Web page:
Weak kneed Republicans worry over appearances that Trump is holding on too long
One week from today is Christmas Day. The quadrennial presidential election was held last month on November third. Counts, recounts and audits have taken place ever since. Lawsuits have been filed and heard in state and federal courts. Expert testimony and examinations have occurred in state legislatures. Names have been named -- and called. The United States Supreme Court has addressed the matter and concluded that the Justices would stay out of it. The Electoral College met in all fifty states this week and its members voted as the Constitution requires. Yet the election is still not over. While Democrat Joe Biden would appear to be the president elect according to the normal course of things, the fight to find the truth continues. And it should continue. Biden won the Electoral College vote and is now officially in line to take the oath of office in a little over a month, but popular support for his ascension is entirely lacking. The people who pay close attention to the evidence aren’t satisfied that a resolution has been reached. And that’s bad. Not entirely unexpectedly, some Republicans are getting antsy about how President Donald Trump’s holdout looks to the rest of the political world. W. James Antle III wrote at The Washington Examiner, “Monday’s Electoral College vote for Joe Biden has not ended the Republican Party’s dilemma over how to deal with President Trump’s election challenges, as he continues to assert an honest vote tally would show he won a second term. “Even as Senate Majority Leader Mitch McConnell led congressional Republicans toward an acceptance of Biden as the next president following the constitutionally decisive electoral vote, the White House and a large number of rank-and-file GOP voters are continuing to dispute the outcome… “Many Republicans publicly said the process should be allowed to play out, with some actively supporting the election challenges, while others waited patiently for Trump to exhaust his legal options, as Al Gore did during the 2000 Florida recount. But the Electoral College has now voted for Biden for president, and the Supreme Court has declined to hear any lawsuits that would overturn the results in the several states Trump is still contesting. Neither were sufficient to get Trump to back down.” Nor should they be. Baseball legend Yogi Berra famously said (among other things) “It ain’t over ‘til it’s over,” and in this sense, he was right. No matter what Mitch McConnell, Mitt Romney, the discredited losers in the #NeverTrump camp and the entirety of the Democrat Party say, this matter will not be concluded until one man says it’s so. Donald Trump is the one to call the troops home, compliment them for waging the good fight and either move into retirement in New York or down in Florida at his Mar a Lago club -- or begin a new venture. Maybe his “retirement” will include another run for president four years’ hence. Or there could be a damning revelation about this year’s vote that calls everything into question. Only God knows the future, and he’s not inscribing hints across the sky, that’s for sure. Trump isn’t harming anyone by refusing to utter the “c” (concede) word. As far as we know, he and Biden haven’t spoken and no “congratulations” expressed. It no doubt worries Grampa Joe a lot more than anyone else, since his boy is under federal investigation and it’s nervous time for Democrats waiting to see whether a Special Counsel will be assigned to get to the bottom of Hunter Biden’s sleazy dealings.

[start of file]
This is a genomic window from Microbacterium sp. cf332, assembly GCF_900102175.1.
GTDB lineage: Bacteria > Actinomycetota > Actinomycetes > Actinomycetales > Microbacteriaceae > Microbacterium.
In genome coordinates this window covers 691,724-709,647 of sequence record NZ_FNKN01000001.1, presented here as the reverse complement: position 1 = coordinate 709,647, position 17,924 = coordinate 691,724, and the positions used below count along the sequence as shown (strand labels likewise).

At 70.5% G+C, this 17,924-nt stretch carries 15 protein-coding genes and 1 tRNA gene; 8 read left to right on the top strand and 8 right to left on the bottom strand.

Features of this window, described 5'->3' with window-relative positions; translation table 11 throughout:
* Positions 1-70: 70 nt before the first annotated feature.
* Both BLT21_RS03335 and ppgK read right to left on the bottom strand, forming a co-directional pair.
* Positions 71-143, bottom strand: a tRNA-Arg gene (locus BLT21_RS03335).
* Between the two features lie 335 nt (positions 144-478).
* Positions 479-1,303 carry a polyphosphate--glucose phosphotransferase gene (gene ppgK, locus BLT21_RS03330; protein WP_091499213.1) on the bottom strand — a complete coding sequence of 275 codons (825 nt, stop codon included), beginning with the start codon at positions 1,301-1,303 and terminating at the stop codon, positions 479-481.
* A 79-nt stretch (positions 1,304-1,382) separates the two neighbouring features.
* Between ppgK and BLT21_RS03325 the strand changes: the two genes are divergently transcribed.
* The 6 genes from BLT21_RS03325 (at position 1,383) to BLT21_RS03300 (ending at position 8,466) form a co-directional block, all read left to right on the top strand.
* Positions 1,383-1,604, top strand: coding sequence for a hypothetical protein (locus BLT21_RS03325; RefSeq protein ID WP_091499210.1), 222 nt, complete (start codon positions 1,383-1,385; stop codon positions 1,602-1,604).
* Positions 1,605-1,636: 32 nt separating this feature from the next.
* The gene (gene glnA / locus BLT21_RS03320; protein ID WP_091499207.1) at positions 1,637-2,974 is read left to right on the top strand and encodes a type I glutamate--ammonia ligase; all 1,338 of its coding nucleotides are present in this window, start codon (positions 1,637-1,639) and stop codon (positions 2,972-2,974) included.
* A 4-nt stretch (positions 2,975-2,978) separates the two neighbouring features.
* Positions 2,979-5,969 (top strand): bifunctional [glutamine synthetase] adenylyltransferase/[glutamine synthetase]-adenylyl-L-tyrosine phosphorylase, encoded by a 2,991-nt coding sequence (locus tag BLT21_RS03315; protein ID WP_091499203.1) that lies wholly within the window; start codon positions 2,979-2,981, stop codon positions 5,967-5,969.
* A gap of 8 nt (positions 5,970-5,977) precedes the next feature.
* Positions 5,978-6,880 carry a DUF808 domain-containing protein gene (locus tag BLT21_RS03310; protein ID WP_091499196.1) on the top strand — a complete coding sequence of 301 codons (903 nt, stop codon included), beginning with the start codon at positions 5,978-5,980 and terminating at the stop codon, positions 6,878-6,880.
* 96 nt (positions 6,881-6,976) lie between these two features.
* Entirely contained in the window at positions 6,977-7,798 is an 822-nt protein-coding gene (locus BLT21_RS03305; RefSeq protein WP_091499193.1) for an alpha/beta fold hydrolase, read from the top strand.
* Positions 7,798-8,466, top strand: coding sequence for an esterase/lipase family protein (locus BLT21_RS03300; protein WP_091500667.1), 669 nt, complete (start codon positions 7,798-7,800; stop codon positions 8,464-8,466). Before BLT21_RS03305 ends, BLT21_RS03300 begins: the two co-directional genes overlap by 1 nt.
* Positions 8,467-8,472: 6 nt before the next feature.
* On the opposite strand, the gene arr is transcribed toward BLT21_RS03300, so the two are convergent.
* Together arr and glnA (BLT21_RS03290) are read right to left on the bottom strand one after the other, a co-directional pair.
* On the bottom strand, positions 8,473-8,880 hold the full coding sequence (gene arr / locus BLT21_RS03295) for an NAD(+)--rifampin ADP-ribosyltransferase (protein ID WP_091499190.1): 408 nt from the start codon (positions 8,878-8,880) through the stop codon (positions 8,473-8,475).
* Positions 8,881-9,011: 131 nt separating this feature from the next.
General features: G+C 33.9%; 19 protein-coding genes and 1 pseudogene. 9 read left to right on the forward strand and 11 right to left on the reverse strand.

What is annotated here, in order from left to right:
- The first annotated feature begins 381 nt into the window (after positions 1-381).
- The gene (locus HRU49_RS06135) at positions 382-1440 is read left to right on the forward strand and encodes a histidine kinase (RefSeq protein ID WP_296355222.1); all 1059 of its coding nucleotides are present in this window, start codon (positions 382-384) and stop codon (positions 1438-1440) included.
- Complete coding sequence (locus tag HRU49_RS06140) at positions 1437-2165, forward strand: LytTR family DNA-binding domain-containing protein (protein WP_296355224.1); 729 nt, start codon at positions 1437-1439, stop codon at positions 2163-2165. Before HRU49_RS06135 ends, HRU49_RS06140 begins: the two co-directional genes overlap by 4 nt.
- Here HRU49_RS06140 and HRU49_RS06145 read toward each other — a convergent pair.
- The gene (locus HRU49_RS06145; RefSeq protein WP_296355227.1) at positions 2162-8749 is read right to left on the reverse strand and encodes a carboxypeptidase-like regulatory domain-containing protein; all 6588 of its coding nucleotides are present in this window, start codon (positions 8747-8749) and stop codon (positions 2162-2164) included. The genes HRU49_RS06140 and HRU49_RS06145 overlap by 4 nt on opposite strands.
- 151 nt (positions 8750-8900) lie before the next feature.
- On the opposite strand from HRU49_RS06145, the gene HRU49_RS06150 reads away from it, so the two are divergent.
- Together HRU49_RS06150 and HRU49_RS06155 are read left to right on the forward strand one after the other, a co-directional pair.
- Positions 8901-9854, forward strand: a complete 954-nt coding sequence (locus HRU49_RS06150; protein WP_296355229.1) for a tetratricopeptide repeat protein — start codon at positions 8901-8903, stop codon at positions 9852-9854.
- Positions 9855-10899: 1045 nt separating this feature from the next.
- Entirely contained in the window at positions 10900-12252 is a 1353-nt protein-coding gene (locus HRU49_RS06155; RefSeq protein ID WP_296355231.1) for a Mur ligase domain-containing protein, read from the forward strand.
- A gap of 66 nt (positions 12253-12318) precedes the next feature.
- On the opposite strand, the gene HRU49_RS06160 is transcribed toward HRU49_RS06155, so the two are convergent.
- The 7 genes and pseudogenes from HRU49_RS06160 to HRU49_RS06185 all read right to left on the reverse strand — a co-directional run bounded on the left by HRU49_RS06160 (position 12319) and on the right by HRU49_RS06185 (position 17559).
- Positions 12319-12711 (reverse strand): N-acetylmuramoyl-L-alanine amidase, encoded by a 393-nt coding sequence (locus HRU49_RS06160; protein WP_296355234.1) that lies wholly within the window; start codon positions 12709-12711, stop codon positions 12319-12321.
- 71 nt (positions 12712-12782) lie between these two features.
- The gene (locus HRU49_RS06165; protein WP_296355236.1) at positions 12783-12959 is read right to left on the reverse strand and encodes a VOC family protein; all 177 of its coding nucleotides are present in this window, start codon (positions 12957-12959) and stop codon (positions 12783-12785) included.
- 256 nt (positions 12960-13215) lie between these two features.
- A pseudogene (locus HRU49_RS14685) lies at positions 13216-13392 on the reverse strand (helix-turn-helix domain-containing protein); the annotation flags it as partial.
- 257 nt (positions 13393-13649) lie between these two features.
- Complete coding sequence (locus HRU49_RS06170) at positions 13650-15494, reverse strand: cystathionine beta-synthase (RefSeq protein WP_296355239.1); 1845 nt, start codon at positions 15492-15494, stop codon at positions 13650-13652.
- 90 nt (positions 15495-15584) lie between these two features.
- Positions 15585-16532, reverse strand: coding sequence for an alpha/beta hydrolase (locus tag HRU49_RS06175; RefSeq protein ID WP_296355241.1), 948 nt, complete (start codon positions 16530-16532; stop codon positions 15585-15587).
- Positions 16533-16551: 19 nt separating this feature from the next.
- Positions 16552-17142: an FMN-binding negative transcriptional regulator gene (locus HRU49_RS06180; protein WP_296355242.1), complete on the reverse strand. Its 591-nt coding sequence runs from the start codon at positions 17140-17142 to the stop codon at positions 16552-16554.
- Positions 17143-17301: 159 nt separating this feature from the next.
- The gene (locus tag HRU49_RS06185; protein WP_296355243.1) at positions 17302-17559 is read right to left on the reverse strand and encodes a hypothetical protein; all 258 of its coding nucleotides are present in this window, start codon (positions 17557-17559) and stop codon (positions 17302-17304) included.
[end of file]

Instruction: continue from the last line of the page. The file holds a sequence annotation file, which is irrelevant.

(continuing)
Many, many of Trump’s supporters aren’t ready to call it a day. They need a signal from the commander. Historically speaking, causes don’t just peter out, particularly those as salient as the current controversy.
In wartime, the ending isn’t always clear either, especially in the absence of absolute defeat or a final declaration. In the Civil War, for example, history teachers lecture that southern secession and military resistance ended on April 9, 1865, at Appomattox Court House in central Virginia. There, Robert E. Lee officially surrendered the Army of Northern Virginia to Union army commander Ulysses S. Grant. Pockets of southern soldiers wanted to rally into smaller units and keep fighting in the hard-to-get portions of the south.
Lee wouldn’t have any of it. After considering a plan to break up and continue a guerrilla warfare type conflict, the great southern general saw no future in it. The healing process would begin with the South admitting defeat. Still, other southerners, such as General Nathan Bedford Forrest, continued with armed opposition for a time, but capitulated a month after Lee. The war concluded in North Carolina with Confederate General Joseph Johnston surrendering at Bennet Place. Still others say the final battle of the war took place at Palmito Ranch in Texas.
World War II officially ended on the deck of the Battleship Missouri in Tokyo Bay Harbor when Japanese Emperor Hiro Hito signed surrender documents. But elements of his army never stopped fighting. In Japanese culture, it was dishonorable to surrender. The final two holdouts were discovered and relented in 1974 -- yes, twenty-nine years after the war ended.
Of course, our current dilemma is not a military conflict and President Trump isn’t a southern soldier -- or Japanese -- but there is some reason for keeping up the resistance to “surrender” here. It’s more than just being stubborn and it’s not an affront to societal order or the Constitution. Trump is doing what he considers the right thing.
Contrary to frantic liberal predictions, Trump never said he won’t leave the executive mansion if he loses. The president hasn’t indicated what he’ll do if the status quo doesn’t change in his favor between now and January 20, but the sure bet is he won’t cause a constitutional crisis by forcing Biden to take power by force. The fact some Democrats are even still mentioning such a scenario is insulting. But they don’t have anything better to do.
Trump has no incentive to concede now, and it might be harmful to the country if he did